Legally Blonde at 20

Legally Blonde was released in the US on July 13th, 2001, and in the UK on October 26th, 2001.

Even after 20 years, Legally Blonde’s feminist legacy still perseveres in empowering women by dismantling the blonde stereotype through a strong female character. In 2017, Reese Witherspoon told the Wall Street Journal, “At least once a week I have a woman come up to me and say, ‘I went to law school because of Legally Blonde.’” Witherspoon stars as Elle Woods, a sorority president studying fashion merchandising at the fictional California University Los Angeles, who is deeply in love with her college sweetheart, Warner Huntington III (Matthew Davis). When Warner enrolls at Harvard Law School, he aims to find a more serious girl than Elle to marry, but Elle will stop at nothing to win back the man of her dreams and enrolls at Harvard Law herself.

At it was the early 2000s, it was easy to compare Elle to Paris Hilton, who was frequently dismissed as stupid because of her blonde hair, stupendous wealth, and the tiny chihuahua that she carried by her side. When Legally Blonde was released in 2001, Witherspoon, who was only 25 at the time, told about how she was victimised in her own career by the blonde stereotype. “I’ve heard it all before,” she said. “I’ve been told that I’m not sexy enough, not pretty enough, not smart enough. And yes, I’ve been told that I was too blonde which essentially means all of those things rolled into one.” She added that making Legally Blonde was her “own private campaign against a lot of prejudices and stereotypes.” We get to see Elle demonstrate and develop her intelligence over the film’s runtime, whereas, in the real world, Hilton fought for decades to prove that, beyond her glamorous blonde image, she’s a smart businesswoman.

When Elle believes Warner is going to propose to her at dinner that night, she goes shopping for the perfect dress with two of her sorority sisters. When a sales assistant overhears Elle talking about how special she wants to look, she grabs a red dress from the sale rack and whispers to her colleague, “There’s nothing I love more than a dumb blonde with daddy’s plastic.” She tries to advertise the dress as brand-new, but Elle knows better. “Is this low-viscosity rayon? With a half-loop top-stitching on the hem?” she asks, excitedly. The sales assistant tells her, “Absolutely. It’s one of a kind.” But Elle completely destroys her. “It’s impossible to use a half-loop top-stitching on low-viscosity rayon. It would snag the fabric,” she says. “And you didn’t just get it in. I saw it in June Vogue a year ago. So If you’re trying to sell it to me for full price, you picked the wrong girl.” This scene highlights how Elle looks like she can be easily manipulated, but her expert knowledge about fashion both protect her and prove she’s worth more than surface-level judgments. It even demonstrates some early-Law skills. Elle has a knack for retaining information, an eye for detail, and knows how to catch people out when arguing her case. Plus, it shows that Elle’s fashion merchandising major isn’t frivolous, nor was it something she did passively. These are the very skills that prevail in the film’s iconic courtroom scene when she wins her case.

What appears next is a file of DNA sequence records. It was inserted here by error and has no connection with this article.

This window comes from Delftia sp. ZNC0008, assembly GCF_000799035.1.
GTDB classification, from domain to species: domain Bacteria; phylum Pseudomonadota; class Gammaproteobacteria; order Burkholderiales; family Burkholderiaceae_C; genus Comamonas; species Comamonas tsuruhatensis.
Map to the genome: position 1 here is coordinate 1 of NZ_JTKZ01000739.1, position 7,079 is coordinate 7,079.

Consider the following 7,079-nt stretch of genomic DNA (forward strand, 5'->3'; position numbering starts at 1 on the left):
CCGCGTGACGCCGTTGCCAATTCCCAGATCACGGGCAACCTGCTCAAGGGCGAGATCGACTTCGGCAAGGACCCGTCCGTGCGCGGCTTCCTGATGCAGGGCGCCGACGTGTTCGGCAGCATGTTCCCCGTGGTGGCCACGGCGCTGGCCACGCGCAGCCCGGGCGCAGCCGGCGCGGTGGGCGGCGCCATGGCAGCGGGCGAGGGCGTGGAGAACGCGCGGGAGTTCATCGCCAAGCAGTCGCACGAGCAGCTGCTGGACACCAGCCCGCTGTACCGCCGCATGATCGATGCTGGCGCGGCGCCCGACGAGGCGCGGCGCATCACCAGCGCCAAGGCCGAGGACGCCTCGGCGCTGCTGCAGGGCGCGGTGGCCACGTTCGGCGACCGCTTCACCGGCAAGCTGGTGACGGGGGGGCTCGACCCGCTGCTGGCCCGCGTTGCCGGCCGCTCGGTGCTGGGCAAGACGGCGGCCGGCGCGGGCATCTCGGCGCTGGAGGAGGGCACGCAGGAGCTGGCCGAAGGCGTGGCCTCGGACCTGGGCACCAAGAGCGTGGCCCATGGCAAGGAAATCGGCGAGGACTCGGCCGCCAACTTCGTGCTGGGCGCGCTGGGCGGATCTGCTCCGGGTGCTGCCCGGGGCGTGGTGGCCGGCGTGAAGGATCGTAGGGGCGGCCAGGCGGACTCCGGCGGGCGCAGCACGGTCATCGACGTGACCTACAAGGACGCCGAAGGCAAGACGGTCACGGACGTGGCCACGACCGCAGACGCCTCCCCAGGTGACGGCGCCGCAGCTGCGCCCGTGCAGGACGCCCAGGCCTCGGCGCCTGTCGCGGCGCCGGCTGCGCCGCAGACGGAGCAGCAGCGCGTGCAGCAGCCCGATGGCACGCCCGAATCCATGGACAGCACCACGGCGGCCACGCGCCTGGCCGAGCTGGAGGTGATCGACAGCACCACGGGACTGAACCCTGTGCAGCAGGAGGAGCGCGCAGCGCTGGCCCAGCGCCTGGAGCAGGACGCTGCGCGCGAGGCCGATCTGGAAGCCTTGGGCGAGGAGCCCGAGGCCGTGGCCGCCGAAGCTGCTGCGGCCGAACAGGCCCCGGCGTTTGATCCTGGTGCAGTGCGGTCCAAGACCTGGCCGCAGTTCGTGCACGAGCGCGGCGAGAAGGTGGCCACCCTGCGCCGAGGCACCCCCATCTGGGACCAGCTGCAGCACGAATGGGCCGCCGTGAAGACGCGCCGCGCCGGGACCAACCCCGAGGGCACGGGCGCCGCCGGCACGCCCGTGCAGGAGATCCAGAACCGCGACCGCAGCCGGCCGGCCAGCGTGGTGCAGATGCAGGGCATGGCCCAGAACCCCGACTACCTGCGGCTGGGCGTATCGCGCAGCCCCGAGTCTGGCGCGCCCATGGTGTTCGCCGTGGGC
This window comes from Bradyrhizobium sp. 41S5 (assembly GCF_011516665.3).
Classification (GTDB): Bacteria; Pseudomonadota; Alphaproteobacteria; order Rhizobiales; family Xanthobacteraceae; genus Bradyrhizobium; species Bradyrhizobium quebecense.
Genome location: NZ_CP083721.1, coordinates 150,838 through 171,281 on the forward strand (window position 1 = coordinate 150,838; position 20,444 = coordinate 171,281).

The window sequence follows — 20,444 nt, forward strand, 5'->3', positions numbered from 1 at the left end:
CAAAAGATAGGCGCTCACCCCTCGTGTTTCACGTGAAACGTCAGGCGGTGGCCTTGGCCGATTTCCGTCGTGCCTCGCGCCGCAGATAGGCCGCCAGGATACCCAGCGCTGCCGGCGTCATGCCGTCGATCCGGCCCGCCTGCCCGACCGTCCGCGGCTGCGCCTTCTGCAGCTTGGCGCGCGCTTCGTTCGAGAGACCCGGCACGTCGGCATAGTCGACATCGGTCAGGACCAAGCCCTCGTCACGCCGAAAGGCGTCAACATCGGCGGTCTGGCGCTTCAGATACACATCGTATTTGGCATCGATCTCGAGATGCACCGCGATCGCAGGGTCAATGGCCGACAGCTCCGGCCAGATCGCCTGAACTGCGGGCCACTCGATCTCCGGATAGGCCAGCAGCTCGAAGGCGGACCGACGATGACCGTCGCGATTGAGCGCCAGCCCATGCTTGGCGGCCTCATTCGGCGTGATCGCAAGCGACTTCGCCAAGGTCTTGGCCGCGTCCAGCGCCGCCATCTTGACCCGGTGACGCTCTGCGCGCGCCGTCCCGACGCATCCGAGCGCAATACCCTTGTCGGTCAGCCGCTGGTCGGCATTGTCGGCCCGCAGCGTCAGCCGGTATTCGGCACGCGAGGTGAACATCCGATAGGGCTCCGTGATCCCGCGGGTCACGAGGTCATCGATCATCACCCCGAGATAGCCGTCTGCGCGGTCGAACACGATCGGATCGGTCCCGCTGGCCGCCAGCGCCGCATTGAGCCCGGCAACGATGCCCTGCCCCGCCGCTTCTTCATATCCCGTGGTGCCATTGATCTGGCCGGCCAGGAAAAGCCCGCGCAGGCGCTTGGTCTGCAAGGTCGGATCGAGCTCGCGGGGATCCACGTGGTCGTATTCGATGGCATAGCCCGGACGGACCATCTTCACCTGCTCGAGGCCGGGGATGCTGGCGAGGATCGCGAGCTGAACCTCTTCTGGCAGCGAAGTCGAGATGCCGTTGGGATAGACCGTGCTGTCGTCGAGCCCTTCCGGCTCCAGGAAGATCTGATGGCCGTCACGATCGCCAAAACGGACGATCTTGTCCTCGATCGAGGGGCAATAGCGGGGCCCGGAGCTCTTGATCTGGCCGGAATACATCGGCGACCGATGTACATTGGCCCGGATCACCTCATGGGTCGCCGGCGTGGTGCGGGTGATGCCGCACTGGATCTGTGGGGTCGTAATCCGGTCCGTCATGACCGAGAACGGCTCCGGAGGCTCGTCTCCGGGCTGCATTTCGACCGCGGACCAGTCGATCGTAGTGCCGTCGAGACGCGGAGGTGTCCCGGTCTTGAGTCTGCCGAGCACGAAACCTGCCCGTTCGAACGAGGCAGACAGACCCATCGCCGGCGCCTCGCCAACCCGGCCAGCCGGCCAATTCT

Elle’s affluent background puts her ahead, but she still maintained a 4.0 grade-point average and got into Harvard Law based on her own hard work — studying instead of partying, which ultimately scored her a 179 in the LSATS (an almost perfect score). Elle’s video-essay certainly turned the heads of the admissions board, full of middle-aged white men, as she showcases her affluent lifestyle and intelligence while highlighting her feminine, bubbly personality alongside how good she looks in a bikini by her pool. Some of the men are confused by the idea that a fashion major like Elle would apply to Harvard Law. They make subtle fun of some of her extracurricular activities, such as being in a Ricky Martin music video and designing a line of faux fur panties, but they’re still impressive as they show a keen interest in music and animal welfare. “A philanthropist,” one says, as fun satirical commentary, before another, defeated, says, “Elle Woods, welcome to Harvard.”

When Warner sees Elle on campus, he asks in disbelief, “You got into Harvard Law?” Her iconic response, “What? Like it’s hard?” sums up the film’s entire premise. It dismantles the dumb blonde trope in one, concise, witty, and comedic line. Halfway through the film, Elle realises that she isn’t ever gonna be good enough for Warner, despite the fact that they both took the same exam, got into the same law school, and are taking the same classes. In one of her first classes, Elle is humiliated in front of Warner and his new fiancée, Vivian (Selma Blair), when Professor Stromwell (Holland Taylor) highlights how she hasn’t done the reading. These things encourage Elle to up her game — she buys a laptop, gets books from the library, and starts doing better when questioned in class. She is in competition with Vivian, but she puts in the work which is what she’s used to doing when she wants something — she doesn’t just rely on her looks.

Elle is a strong female character, which is another trope that Legally Blonde challenges. Entertainment reporter Lucy Ford wrote her dissertation on the film’s post-feminism and reimagination of the strong female character trope. When speaking to the BBC in 2018, Ford said her dissertation “analyses the portrayal of strong women on screen and how they had frequently been limited. It’s about how strong or clever women were often portrayed as masculine — but how Elle Woods dispels those ideas.” Ford added that femininity has been used to dismiss women’s achievements and these themes are still relevant today. Legally Blonde celebrates femininity and proves that being feminine and/or having feminine interests doesn’t make you stupid, nor is it a sign of weakness. Elle enjoys being feminine and stays true to herself and her values throughout the film. She doesn’t shrink herself down in order to fit other people’s expectations and this healthy mindset is ultimately why she’s able to succeed. Elle has a strong sense of self which only grows stronger when she realises her worth and outgrows Warner. At the start, he thought he was too good for her, but by the end she realises it’s her who’s too good for him.